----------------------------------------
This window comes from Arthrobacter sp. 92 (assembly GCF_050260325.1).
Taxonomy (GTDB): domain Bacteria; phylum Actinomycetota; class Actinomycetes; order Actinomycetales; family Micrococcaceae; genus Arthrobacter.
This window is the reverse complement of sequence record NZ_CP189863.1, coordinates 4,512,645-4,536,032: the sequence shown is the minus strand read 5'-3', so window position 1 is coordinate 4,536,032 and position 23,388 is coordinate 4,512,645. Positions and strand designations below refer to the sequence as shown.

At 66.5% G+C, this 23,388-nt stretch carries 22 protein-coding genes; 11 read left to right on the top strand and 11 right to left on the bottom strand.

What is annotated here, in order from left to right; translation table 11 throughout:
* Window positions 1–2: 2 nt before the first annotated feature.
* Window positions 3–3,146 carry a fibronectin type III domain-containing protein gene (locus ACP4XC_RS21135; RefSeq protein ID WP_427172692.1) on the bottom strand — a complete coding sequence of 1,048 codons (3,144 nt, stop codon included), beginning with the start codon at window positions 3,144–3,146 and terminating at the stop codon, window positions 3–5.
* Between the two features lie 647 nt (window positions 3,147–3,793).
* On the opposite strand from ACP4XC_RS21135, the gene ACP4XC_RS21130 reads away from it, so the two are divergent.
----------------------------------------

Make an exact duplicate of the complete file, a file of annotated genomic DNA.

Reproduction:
This window comes from Arthrobacter sp. 92 (assembly GCF_050260325.1).
Taxonomy (GTDB): domain Bacteria; phylum Actinomycetota; class Actinomycetes; order Actinomycetales; family Micrococcaceae; genus Arthrobacter.
This window is the reverse complement of sequence record NZ_CP189863.1, coordinates 4,512,645-4,536,032: the sequence shown is the minus strand read 5'-3', so window position 1 is coordinate 4,536,032 and position 23,388 is coordinate 4,512,645. Positions and strand designations below refer to the sequence as shown.

At 66.5% G+C, this 23,388-nt stretch carries 22 protein-coding genes; 11 read left to right on the top strand and 11 right to left on the bottom strand.

What is annotated here, in order from left to right; translation table 11 throughout:
* Window positions 1–2: 2 nt before the first annotated feature.
* Window positions 3–3,146 carry a fibronectin type III domain-containing protein gene (locus ACP4XC_RS21135; RefSeq protein ID WP_427172692.1) on the bottom strand — a complete coding sequence of 1,048 codons (3,144 nt, stop codon included), beginning with the start codon at window positions 3,144–3,146 and terminating at the stop codon, window positions 3–5.
* Between the two features lie 647 nt (window positions 3,147–3,793).
* On the opposite strand from ACP4XC_RS21135, the gene ACP4XC_RS21130 reads away from it, so the two are divergent.